There aren’t many people east of St. Mary’s who have heard of Stebbins. It’s a village of about 600 souls perched on the northern edge of the Yukon River delta.
Stebbins is a close neighbor to the better-known town of St. Michael. St. Michael achieved a fair amount of recognition during the rush to Nome in 1901. Steamboats and sailing ships anchored at St. Michael because of its well-protected harbor and proximity to the Yukon River.
St. Michael was established by the Russian American Company in 1833 as a gateway into the Interior via the Yukon River. Stebbins, on the outside corner of St. Michael Island, is “Tapraq” in Yupik. The name Stebbins, which first appeared on maps in 1900, means “dweller among tree stumps” in old English. The Yupik village of Atowak was recorded just north of the present village site in 1898 by the U.S. Coast and Geodetic Survey.
When you first arrive in the town, whether by skiff or plane, there doesn’t seem like much to recommend the place. There is the standardized HUD housing and a few aluminum skiffs pulled up on the beach in front of town. It looks as if one good wave could take the place out –- Stebbins is just a few feet above sea level.
The north wind that blew you in from Nome 125 miles away greets you with a vengeance. The wind blows in this place; if you spit here, it had best be to the south. The guy who designed the runway must have had it in for the village, because the 3,000-foot strip of gravel runs dead crosswind to the prevailing wind. Folks who live here told me the wind used to come down the runway. They figure the plates of the earth must have shifted them a bit easterly. Maybe. There are no mosquitoes in this town, and most of the kids wouldn’t recognize one.
There are a lot of youngsters in this town. Forty-five percent of the population is under 20, and more than one-third is under 14. As is the case in many Alaska bush communities, jobs are scarce. Employment is seasonal and closely tied to commercial fishing. The lifestyle is heavily subsistence oriented.
Stebbins/St. Michael has a fair-sized reindeer herd which is managed for the benefit of the communities. There are no caribou in the area so the local deer herd serves to supplement villagers. Berries are plentiful on St. Michael Island, and the ocean yields a decent bounty; there are walrus and seal in the area, as well as herring and salmon. A few moose make their way across the tundra and occasionally run afoul of a village hunter.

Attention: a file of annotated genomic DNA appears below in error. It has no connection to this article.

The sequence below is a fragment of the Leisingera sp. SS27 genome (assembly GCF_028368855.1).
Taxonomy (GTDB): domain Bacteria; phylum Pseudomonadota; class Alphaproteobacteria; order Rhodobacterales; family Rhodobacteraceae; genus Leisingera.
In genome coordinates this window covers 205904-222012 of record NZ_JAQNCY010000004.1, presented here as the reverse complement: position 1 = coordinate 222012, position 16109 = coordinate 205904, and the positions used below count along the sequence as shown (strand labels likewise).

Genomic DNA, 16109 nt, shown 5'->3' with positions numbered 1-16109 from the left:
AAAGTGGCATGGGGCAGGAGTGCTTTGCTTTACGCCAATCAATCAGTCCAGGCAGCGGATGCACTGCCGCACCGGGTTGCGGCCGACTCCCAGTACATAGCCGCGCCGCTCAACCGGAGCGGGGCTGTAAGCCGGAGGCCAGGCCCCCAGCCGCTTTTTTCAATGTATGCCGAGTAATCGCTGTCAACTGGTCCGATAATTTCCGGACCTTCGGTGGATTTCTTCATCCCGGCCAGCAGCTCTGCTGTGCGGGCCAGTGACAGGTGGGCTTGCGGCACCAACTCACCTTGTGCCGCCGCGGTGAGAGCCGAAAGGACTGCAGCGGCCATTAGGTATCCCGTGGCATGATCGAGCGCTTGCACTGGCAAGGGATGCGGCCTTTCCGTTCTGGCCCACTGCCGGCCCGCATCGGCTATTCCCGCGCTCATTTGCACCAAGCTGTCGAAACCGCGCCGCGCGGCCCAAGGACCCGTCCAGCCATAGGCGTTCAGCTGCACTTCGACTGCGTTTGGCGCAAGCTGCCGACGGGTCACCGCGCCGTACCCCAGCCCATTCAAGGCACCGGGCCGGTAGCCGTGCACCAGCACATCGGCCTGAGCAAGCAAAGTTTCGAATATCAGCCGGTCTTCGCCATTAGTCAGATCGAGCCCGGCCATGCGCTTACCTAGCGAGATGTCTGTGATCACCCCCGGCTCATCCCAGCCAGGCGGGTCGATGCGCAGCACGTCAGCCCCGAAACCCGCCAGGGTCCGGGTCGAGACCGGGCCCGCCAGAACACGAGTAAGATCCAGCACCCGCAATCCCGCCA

Stebbins villagers are resourceful and outdoorsy. A week ago, when I was there, I played with a group of kids ranging in age from 6 to 10 who were playing in a mud puddle barefoot. It was 40 degrees and raining, with the normal breeze. I kept my X-tra Tuffs on.
Thirty-five years ago, a couple of Stebbins boys walked a herd of reindeer down from Shaktoolik in February. It seems one of them, Theodore Katcheak, had bought the herd from the owner in Shaktoolik, and walking was the only logical way to move reindeer, so that is what they did.
It didn’t seem like much of a big deal in the 1980s, but how many would do that today? I got a first-hand account of the trip from the herd owner, now in his 70s, and would have to say I was envious.
Reindeer first arrived in Alaska in the late 1800s, but Stebbins didn’t get deer until a couple decades later. Katcheak’s reindeer are now mixed in with the original herd. The reindeer, owned and managed under a Tri-Party agreement, compose one of the largest deer herds in Western Alaska.
The reindeer are valuable to the village of Stebbins, and though not native to the area, they have become an integral part of life in this remote community. As climate change creates uncertainty in ocean conditions and the availability of marine sustenance, the deer will play an increasingly important role in the health of Stebbins and the other villages of Western Alaska.
Stebbins is a place that may not be widely known in Alaska, but I feel privileged to have had the opportunity to visit this unique environment and her people of the deer.
John Schandelmeier is a lifelong Alaskan who lives with his family near Paxson. He is a Bristol Bay commercial fisherman and two-time winner of the Yukon Quest.